At least for the moment.  😉


Revisiting A Tribute To The Victims Of The 9-11 Attacks

On September 11, 2006, 2,996 volunteer bloggers joined together for a tribute to the victims of 9-11.  Each person paid tribute to a single victim.  The intent of this project was to honor the victims by remembering their lives, and not by remembering their murderers.  

I first posted this tribute on 09.08.06.  I’ve adapted it for this blog using different photos, the one link that still works, and one new link.  The essence of what I wrote remains the same.   

   

Tribute To Maria Rose Abad

 ~ ~ :: • :: ~ ~

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Maria Rose Abad was born in Brooklyn, N.Y., in 1952.  She studied sociology at Queens College and hoped to be a teacher.  However, a different career path opened up to her and she went to work in business.  At the time of her death she was living in Syosset, N.Y., and working as Senior Vice President with Keefe, Bruyette & Woods, investment bankers.

Maria Rose married Rudy Abad, her best friend, in 1976.  The two of them liked to travel the world.  She liked to read books– lots and lots of them– according to Rudy.

On Tuesday September 11, 2001, Maria Rose was at work in her office located in the south tower of the WTC.  When United Airlines Flight 175 hit her building, she phoned Rudy to talk about what had happened and to tell him that they were waiting for the fire marshal to take them down to safety.  That was the last time he heard from her.

She is among the confirmed dead.

~ ~ :: • :: ~ ~

As a surviving spouse of a 9-11 victim, Rudy was eligible to receive monetary compensation for her death.  He couldn’t decide whether or not to take the money, but eventually he did decide to take it.  And then he did something incredible with it.  He shared it with the world.

As a tribute to his late wife’s memory, Rudy created The Maria Rose Abad Village in a poverty-stricken area of the Philippines.  He used his part of the compensation to have 46 houses and a preschool built in Tondo, a suburb of Manila.  And today, thanks to his generosity of spirit, a few more people on this earth have a better quality of life.

He is among the confirmed angels on earth.

~ ~ :: • :: ~ ~

~ ~ :: • :: ~ ~

[Added 09.13.11 -Yesterday while reading some blogs I found the current link to Project 2996.  Click here to be connected to it.]

Nancy Drew, Narcissism, and the National Debt

Here’s what I’ve thought about this week.  Brought to you by the letter “N.”

Me.  I started reading a Nancy Drew mystery this week.  I saw it on the shelf as I walked by the guest bedroom and thought “why not?”  Having read it decades ago, I don’t remember the plot of the story so it’s all new to me.  All I know is that I loved Nancy Drew.  Unlike Laura Ingalls who I knew I could never be, Nancy Drew’s example of “do good” behavior gave me hope that I could become someone useful and cool when I grew up.  Whether or not I’ve accomplished this goal, I don’t know;  but at the very least she showed me that attention to detail and an independent spirit could take you far in this world.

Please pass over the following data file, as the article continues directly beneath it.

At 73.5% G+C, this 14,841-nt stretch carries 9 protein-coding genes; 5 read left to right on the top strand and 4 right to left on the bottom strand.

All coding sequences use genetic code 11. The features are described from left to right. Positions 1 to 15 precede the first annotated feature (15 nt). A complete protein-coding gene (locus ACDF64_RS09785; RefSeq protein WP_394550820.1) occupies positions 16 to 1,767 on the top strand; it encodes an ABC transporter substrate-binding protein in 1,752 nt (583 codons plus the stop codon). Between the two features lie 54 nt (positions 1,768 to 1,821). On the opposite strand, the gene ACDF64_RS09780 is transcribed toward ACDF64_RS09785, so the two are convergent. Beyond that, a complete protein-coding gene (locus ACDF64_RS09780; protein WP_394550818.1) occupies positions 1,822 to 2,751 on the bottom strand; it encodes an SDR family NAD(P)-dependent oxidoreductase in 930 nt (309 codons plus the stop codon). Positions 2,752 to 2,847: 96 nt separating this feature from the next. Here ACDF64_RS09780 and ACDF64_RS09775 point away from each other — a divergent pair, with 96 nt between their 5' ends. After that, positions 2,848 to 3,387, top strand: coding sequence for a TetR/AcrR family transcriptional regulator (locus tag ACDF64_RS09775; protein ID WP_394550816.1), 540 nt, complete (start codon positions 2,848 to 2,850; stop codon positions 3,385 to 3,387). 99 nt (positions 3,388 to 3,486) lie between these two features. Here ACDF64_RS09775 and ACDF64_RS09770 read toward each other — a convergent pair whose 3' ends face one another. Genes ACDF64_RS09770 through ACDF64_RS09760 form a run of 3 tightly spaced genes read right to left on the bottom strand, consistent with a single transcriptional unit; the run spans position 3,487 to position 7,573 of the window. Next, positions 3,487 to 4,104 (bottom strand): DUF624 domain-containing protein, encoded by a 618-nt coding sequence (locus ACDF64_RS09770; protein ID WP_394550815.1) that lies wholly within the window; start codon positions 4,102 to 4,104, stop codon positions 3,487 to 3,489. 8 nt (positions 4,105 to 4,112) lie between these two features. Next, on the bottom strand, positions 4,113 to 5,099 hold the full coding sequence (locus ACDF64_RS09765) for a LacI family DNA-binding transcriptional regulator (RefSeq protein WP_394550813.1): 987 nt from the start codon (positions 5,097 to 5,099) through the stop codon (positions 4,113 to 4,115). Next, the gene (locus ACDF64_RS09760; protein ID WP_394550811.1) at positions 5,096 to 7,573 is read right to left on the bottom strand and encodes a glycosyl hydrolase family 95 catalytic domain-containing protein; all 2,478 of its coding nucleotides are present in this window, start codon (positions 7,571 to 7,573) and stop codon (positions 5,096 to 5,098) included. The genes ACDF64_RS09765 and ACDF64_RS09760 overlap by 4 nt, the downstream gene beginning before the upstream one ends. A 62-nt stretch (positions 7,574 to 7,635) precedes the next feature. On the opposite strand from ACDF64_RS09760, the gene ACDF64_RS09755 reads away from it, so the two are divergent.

*Amen*

•  Us vs. Them.  I’ve never, ever seen so many narcissistic people on TV in one week as I have this week.  Hello, Washington!  How are you weasels doing?  Let’s review what narcissism is, shall we?  It’s shallow, self-absorbed behavior in which your need to be important trumps everyone else’s right to exist;  combine this behavior with being overly sensitive to perceived criticism, and we have an egotistical, whiny person who only focuses on himself or herself.  Sound like anyone in DC?  Oh, yes– I know, it sounds like everyone in the U.S. Congress.  It’s time for all you weasels children people to shut up… sit down… and do something productive.

*Capiche?*

•  We.  So we’re going to pay our bills.  Good idea.  That would be the responsible thing to do.  As WE have racked them up, now WE must pay them down.  I hope that there will be less bills in our future.  That would be an example of reducing.  And I pray that there will be more money in the coffers.  That would be an example of regulating & refining.  But I fear that until Americans understand that the U.S. Constitution starts with the words “WE the people” none of the common sense things that need to be done will be done.  And this nonsense will continue forever.

*Meh*

Blogging: Then And Now

Subtitled: In Which I Explain How I Came To Be A Blogger

Sub-Subtitled: Blame It On The Dirt

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I read my first blog in the summer of 1997.  I was searching online {pre-Google} for info on gardening in clay dirt when I stumbled across this unique website by a regional gardener/college prof.  The website was called a weblog and I was amazed to discover that this weblog was updated on a weekly basis.  I could return to the site every week and learn something new!

I was smitten: info, updates & a bit of personality.  Yes!  This was my kind of place.

###